It is Sunday night almost 19:00hrs yet there are a few people still trickling in to be served. Monday to Sunday 08:00 to 19:00hrs seems not to be enough for everyone.

With bus routes galore outside the café and both DLR and over-ground rail stations a walking distance, a car is not required when indulging in this “Treat”.

Chef’s Treat, 161 Lewisham High Street SE13 (020 83186024)

Kenya’s First Civilian Female Aeronautic Engineer

As Florence takes you through her journey, you can only admire the tenacity of Kenya’s First Female Civilian Aeronautic Engineer. She makes it clear that the first female to open the doors in her field, now deceased, was military trained and did not pursue the profession on leaving the military.
Florence Akinyi Odero’s journey started in primary school in Nairobi, Kenya with a lot of encouragement from her maths teacher Mr. Daniel Karanja. As she says: “he made me appreciate maths as a vehicle to engineering and scientific careers. When I finished secondary school in 1990, I had my maths, physics and chemistry qualifications and knew I was edging closer to my dream career in Engineering.”
First she had to turn down a University offer to study archaeology. She says: “I was not too keen on archeology and did not want to invest time and money for a career I had no passion for. I probably had a passion for engineering carved out way before I had to select what studies to embark on”.
Not wanting to miss the opportunity for a joke, Florence adds: “Dr. Leakey had discovered whatever fossils there was to discover so I could not see what archeology would do for my career”.
Having convinced her Dad of her choice of career and passion for engineering Florence registered on a Mechanical Engineering course, Aeronautics option at Kenya Polytechnic in Nairobi, Kenya .
As the only woman on the course the first year was tough having to deal with colleagues’ attitudes and apprehensions including insecurities about her venture into their supposed domain. She had also outlived her expected voluntary dropout date set by colleagues.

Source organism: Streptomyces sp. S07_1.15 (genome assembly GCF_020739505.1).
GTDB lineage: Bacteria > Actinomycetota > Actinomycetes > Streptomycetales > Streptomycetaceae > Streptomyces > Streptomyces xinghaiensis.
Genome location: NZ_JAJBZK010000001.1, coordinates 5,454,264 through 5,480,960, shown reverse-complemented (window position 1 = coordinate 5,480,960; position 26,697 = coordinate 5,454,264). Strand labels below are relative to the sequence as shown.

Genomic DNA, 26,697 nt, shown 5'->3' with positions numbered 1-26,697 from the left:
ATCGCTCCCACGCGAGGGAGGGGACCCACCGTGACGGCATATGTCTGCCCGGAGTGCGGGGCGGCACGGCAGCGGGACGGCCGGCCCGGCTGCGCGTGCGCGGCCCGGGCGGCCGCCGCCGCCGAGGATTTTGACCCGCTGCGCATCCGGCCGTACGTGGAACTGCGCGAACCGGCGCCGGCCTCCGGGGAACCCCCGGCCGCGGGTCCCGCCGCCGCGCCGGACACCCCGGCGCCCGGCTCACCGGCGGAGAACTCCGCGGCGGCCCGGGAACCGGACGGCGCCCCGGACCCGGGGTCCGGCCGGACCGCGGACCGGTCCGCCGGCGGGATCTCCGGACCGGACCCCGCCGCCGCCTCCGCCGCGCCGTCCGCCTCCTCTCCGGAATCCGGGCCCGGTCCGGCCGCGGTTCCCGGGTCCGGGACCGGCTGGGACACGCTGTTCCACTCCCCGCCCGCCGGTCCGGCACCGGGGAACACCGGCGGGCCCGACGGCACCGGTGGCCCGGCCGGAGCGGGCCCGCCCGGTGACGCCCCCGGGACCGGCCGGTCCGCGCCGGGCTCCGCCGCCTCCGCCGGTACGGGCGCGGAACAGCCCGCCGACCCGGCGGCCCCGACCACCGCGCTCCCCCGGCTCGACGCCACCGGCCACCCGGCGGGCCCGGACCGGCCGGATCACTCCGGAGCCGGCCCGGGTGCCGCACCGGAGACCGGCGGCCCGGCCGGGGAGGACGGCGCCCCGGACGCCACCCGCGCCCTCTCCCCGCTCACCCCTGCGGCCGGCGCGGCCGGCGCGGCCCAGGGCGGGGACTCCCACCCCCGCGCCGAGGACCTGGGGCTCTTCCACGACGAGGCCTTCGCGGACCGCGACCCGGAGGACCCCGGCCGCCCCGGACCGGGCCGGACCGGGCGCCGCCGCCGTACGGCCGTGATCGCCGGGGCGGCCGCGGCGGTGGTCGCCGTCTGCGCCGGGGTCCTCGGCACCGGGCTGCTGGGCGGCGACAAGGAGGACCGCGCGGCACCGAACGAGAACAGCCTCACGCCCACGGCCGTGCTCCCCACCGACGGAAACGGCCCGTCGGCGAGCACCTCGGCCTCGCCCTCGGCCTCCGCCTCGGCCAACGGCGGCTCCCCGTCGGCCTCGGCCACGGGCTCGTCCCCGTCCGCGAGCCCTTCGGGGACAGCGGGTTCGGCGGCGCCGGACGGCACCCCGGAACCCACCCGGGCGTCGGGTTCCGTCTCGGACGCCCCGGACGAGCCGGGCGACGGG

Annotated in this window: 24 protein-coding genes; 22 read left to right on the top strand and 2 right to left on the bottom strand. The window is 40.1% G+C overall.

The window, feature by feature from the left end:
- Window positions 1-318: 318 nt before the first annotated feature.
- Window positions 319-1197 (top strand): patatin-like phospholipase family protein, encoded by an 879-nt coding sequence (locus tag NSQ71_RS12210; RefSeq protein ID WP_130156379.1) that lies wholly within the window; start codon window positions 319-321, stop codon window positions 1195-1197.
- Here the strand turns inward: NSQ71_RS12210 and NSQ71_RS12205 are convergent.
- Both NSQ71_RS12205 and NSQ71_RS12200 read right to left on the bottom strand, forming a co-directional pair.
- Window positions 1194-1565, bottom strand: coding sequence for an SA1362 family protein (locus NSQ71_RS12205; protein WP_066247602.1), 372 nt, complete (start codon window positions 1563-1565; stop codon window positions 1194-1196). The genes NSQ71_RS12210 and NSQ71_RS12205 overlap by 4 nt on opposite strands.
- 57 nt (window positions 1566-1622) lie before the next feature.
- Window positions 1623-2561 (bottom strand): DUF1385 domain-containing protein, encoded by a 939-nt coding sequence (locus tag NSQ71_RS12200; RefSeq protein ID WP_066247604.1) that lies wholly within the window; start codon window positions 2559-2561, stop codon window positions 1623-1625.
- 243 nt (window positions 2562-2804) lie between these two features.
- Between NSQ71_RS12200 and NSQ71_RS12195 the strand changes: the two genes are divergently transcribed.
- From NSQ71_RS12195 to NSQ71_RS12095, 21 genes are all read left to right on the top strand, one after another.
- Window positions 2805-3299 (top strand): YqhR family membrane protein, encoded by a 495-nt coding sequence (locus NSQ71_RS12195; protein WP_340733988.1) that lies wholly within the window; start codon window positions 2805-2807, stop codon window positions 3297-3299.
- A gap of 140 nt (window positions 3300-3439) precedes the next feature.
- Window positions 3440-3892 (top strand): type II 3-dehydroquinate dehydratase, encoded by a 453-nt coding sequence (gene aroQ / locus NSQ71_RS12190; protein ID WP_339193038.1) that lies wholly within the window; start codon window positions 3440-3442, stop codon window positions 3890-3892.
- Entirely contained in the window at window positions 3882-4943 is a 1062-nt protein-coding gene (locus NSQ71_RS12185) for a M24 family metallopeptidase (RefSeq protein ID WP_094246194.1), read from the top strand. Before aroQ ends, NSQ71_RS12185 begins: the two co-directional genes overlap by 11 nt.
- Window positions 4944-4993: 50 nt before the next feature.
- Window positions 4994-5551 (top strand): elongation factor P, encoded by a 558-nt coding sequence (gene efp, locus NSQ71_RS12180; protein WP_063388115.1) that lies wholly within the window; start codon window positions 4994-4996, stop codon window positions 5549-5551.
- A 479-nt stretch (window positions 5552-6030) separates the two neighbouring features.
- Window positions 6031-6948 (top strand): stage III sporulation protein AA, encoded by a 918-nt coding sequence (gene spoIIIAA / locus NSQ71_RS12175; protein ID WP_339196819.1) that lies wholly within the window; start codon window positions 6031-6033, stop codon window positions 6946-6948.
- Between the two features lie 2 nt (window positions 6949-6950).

However, Florence had to relive the attitudes and insecurities again when she went looking for internships. She said:” It was either a comment about how I would upset the men’s insecurities or the employers had no confidence in a woman doing engineering.”
Tired, dejected and given up for the day, Florence and her elder sister Christine decided to pay a family friend a visit. This turned out to be Florence’s opportunity that has remained her place of work to date. Rachel was working for Mission Aviation Fellowship (MAF), a religious charity that provided help in inaccessible areas of East Africa. Their Chief Inspector Roland Knight gave Florence a 6 month internship.

Florence posing with one of her finished service jobs.

Florence embarked on her practical journey that has never been devoid of male apprehension of her abilities and capabilities. Having done all tasks from stripping down a whole light aircraft to re-assembling it to Acceptance check standards, Florence feels the doubters need to prove they can accept her worth as an engineer.
Florence finished her course in 1994 and worked for Kenya Airways first before finding employment with MAF again in 1997. She has slowly been ‘accepted’ but believes the perceptions will always be there for any other female coming into the field.

On how things could improve for women passionate about breaking into male-dominated fields, Florence pauses for a powerfully worded answer.”Women have to empower themselves before anyone can change anything. A lot of us give up easily when it gets tough rather than doing the opposite. Changes in perceptions and male insecurities should not be a woman’s problem to worry about.”
Florence feels she owes MAF a debt of gratitude and especially Roland Knight and Hugh Beck her trainer for believing in a female engineer. As for Rachel Wainana, Florence could not thank her enough for introducing her to MAF who remain her employers to date.


What I learnt from Chris Wheal’s Online Publishing Lecture

By Ben Odero 5/10/2015

The Online publishing lecture started with an overview and importance of online media in today’s age. Guidance on the importance of establishing internet presence and instructions of how to effect this was provided.

The various formats of internet publishing such as Facebook, YouTube, Blogger, twitterLinkedIn and WordPress among others were identified.  Each of the formats had its functionality well explained.

The lecture also included a general discussion about the web and its importance as a contemporary medium of information. We discussed the challenges involved in using the web and the expectations of the users.

Search engines also formed part of the lecture. How to effectively maximise their use to a publisher’s advantage was explained.

Finally, creating private blogs using Blogger platform was demonstrated and we were encouraged to set up our personal blogs on this platform.

Despite initial teething problems in setting up my personal blog, finally being able to write it made for a good first lecture.